The European Space Agency's Philae lander touched down on a comet more than 300 million miles from Earth on Wednesday, completing its 10-year journey.
The historic landing, scientists hope, will provide them with insights on the origins of our solar system. Comet 67P/Churyumov-Gerasimenko, which circles the Sun every 6.5 years, is made of ice and rock that scientists believe dates back to the time when the planets were forming.
It wasn't all smooth sailing. As the probe landed, readings indicated that its cold-gas thruster system didn't fire properly, according to officials at the DLR German Aerospace Center Ulamec. Harpoons meant to secure the lander on the comet did not engage.
The result? It bounced twice, but now, according to officials, it's "safely on the surface of Comet 67P/Churyumov-Gerasimenko."
That's one small tweet for man, one giant tweet for mankind
Seeing as unmanned landers can't exactly utter famous lines, the Philae lander's Twitter account has been speaking for it. Some of its tweets have been spectacular.
After landing, it posted a partial selfie on the comet's rocky surface.
The European Space Agency (ESA) even created a GIF of the lander descending towards Churyumov-Gerasimenko from the Rosetta spacecraft, which has been trailing the comet since August.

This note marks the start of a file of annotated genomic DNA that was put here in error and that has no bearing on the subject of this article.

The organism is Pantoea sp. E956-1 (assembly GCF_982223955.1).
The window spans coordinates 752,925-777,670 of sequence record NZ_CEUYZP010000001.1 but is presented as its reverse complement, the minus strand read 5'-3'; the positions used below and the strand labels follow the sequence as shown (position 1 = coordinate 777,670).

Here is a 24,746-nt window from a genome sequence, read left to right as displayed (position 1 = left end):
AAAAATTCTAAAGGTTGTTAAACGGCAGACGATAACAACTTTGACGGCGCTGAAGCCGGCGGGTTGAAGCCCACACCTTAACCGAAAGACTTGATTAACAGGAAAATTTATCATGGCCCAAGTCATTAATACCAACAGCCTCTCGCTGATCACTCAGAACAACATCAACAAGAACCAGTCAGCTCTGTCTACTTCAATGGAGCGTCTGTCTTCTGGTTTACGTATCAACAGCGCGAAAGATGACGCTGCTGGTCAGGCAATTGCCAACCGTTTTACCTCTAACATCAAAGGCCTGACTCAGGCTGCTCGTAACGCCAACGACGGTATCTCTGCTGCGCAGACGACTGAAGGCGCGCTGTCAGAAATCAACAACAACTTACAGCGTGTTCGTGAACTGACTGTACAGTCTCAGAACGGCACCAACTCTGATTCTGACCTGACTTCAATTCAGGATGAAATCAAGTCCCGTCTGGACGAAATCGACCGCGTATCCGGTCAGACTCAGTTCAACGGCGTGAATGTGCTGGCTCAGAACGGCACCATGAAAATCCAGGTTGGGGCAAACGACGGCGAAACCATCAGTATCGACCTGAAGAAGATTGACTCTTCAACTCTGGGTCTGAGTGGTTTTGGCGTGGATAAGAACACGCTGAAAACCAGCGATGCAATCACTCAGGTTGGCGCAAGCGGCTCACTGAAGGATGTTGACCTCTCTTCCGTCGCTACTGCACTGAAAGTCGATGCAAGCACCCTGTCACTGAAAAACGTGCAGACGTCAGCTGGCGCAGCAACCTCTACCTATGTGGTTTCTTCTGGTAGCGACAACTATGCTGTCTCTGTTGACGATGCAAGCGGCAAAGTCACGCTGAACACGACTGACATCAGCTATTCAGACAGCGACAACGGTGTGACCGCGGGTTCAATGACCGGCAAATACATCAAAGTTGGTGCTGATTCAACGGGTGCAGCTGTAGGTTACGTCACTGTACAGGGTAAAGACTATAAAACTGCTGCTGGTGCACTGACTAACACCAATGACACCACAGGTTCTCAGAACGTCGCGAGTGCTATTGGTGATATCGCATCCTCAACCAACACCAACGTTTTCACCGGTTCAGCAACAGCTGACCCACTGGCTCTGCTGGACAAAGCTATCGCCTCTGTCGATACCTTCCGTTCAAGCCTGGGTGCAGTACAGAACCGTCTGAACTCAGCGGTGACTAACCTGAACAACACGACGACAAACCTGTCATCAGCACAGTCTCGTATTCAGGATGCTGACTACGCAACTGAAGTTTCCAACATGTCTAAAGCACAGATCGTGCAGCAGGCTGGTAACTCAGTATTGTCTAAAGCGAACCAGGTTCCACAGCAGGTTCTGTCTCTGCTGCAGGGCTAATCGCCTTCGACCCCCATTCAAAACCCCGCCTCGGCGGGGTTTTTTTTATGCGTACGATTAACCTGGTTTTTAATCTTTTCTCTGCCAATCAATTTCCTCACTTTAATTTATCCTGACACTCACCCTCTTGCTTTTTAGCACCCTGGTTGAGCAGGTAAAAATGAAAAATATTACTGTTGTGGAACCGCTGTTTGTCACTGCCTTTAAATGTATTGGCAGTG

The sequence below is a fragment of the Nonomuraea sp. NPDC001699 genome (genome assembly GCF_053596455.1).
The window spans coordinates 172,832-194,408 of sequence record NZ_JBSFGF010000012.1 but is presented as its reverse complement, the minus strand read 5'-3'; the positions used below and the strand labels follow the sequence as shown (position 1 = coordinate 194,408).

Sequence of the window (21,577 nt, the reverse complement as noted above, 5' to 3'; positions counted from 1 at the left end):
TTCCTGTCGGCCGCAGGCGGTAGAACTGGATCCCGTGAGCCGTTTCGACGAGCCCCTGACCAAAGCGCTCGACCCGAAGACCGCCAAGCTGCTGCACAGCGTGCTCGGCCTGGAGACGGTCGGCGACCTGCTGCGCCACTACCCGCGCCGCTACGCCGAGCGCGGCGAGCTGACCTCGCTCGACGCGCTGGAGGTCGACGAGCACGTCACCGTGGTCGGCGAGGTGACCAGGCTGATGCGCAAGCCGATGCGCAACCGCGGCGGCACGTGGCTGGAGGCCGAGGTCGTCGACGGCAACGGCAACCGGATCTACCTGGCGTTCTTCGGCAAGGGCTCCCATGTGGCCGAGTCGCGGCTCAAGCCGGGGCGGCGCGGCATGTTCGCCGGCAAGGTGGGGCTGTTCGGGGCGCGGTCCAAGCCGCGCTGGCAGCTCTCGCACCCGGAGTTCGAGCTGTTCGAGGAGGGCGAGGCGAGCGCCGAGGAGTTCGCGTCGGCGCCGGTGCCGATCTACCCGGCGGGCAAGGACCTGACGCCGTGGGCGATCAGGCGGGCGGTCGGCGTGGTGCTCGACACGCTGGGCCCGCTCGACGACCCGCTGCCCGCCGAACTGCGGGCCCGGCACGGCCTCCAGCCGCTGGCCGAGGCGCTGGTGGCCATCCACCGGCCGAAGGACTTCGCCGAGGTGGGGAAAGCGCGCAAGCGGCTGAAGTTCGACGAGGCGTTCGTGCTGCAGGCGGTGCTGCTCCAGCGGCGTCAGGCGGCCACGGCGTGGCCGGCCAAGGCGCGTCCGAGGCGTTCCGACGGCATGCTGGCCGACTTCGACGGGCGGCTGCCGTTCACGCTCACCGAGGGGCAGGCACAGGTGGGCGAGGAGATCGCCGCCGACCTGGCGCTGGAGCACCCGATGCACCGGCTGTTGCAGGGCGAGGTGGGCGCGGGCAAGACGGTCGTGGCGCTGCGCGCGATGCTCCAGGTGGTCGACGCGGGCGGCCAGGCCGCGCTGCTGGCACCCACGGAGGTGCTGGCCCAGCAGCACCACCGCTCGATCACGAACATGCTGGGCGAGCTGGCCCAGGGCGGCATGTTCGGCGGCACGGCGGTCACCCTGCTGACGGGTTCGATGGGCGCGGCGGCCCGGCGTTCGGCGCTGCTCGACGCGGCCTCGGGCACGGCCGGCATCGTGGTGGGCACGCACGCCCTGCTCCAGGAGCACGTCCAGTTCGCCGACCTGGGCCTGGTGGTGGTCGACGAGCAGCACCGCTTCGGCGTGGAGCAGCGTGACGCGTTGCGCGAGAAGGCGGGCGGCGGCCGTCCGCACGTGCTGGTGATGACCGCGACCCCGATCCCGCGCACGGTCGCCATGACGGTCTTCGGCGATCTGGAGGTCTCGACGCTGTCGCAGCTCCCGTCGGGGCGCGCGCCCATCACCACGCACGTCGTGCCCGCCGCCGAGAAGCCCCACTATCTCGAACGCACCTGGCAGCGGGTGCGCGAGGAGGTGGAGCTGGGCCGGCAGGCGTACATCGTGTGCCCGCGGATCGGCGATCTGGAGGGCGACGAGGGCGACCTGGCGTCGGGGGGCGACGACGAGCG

As expected, Rosetta lost sight of Philae for a little while as it disappeared below the comet's horizon.
What happens now?
Philae will spend the day taking thermal measurements of the soil, ESA officials said at press conference on Thursday morning. The plan is for Philae to eventually deploy its drill, take samples of the comet, analyze them and send those results to Rosetta, which will then relay them to Earth.
Stephan Ulamec, the Philae lander project manager, said that he is hesitant to deploy the drill until he knows exactly how Philae is sitting on the comet's surface. If deployed while the lander is not properly anchored, it could tip Philae over, he said.
Meanwhile, scientists eagerly await data from the lander.
“One early result that we are now waiting for is the measurements on the analysis of the debris cloud that was kicked up by the landing," Stan Cowley, a planetary scientist at the University of Leicester who was involved in the early stages of the mission, said in a release.
“One key result concerns the oxygen isotope ratios in the comet water — are they the same as at Earth and the Sun, or different?"
Philae will also be capturing images and sounds from the comet. On Thursday, Rosetta sent back the first panoramic photograph from Churyumov-Gerasimenko. That was a couple days after the ESA released audio of the comet "singing" — or, more accurately, the "oscillations in the magnetic field in the comet’s environment."
It's not clear how long the Philae lander will be able to carry out its mission. It's currently receiving "very little power from the solar generator," ESA officials said, meaning that it's relying on its current store of battery power. That should allow it to operate for around 60 hours.
The hope is that the lander can deploy its drill before running out of juice. Even if Philae's battery dies now, it could be revived in several months if its position receives more sun. Regardless, Rosetta should continue orbiting the comet for at least another year.